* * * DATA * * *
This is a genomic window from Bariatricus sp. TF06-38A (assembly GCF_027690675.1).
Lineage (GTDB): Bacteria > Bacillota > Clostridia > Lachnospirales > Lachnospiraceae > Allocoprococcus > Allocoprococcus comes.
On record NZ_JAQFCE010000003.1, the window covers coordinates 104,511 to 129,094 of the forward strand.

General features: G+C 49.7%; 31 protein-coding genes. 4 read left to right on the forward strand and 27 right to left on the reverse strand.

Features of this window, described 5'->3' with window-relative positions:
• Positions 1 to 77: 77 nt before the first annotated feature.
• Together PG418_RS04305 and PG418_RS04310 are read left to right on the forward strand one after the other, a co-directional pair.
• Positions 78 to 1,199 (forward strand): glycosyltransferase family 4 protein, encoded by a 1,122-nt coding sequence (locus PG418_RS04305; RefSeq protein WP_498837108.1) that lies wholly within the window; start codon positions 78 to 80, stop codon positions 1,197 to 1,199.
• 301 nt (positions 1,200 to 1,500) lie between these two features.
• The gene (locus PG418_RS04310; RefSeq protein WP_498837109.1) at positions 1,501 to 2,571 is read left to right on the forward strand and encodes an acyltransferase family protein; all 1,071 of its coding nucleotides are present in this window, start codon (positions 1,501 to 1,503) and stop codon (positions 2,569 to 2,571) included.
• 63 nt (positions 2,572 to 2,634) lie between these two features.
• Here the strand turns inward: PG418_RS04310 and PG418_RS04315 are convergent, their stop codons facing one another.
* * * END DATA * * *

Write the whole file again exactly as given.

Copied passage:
This is a genomic window from Bariatricus sp. TF06-38A (assembly GCF_027690675.1).
Lineage (GTDB): Bacteria > Bacillota > Clostridia > Lachnospirales > Lachnospiraceae > Allocoprococcus > Allocoprococcus comes.
On record NZ_JAQFCE010000003.1, the window covers coordinates 104,511 to 129,094 of the forward strand.

General features: G+C 49.7%; 31 protein-coding genes. 4 read left to right on the forward strand and 27 right to left on the reverse strand.

Features of this window, described 5'->3' with window-relative positions:
• Positions 1 to 77: 77 nt before the first annotated feature.
• Together PG418_RS04305 and PG418_RS04310 are read left to right on the forward strand one after the other, a co-directional pair.
• Positions 78 to 1,199 (forward strand): glycosyltransferase family 4 protein, encoded by a 1,122-nt coding sequence (locus PG418_RS04305; RefSeq protein WP_498837108.1) that lies wholly within the window; start codon positions 78 to 80, stop codon positions 1,197 to 1,199.
• 301 nt (positions 1,200 to 1,500) lie between these two features.
• The gene (locus PG418_RS04310; RefSeq protein WP_498837109.1) at positions 1,501 to 2,571 is read left to right on the forward strand and encodes an acyltransferase family protein; all 1,071 of its coding nucleotides are present in this window, start codon (positions 1,501 to 1,503) and stop codon (positions 2,569 to 2,571) included.
• 63 nt (positions 2,572 to 2,634) lie between these two features.
• Here the strand turns inward: PG418_RS04310 and PG418_RS04315 are convergent, their stop codons facing one another.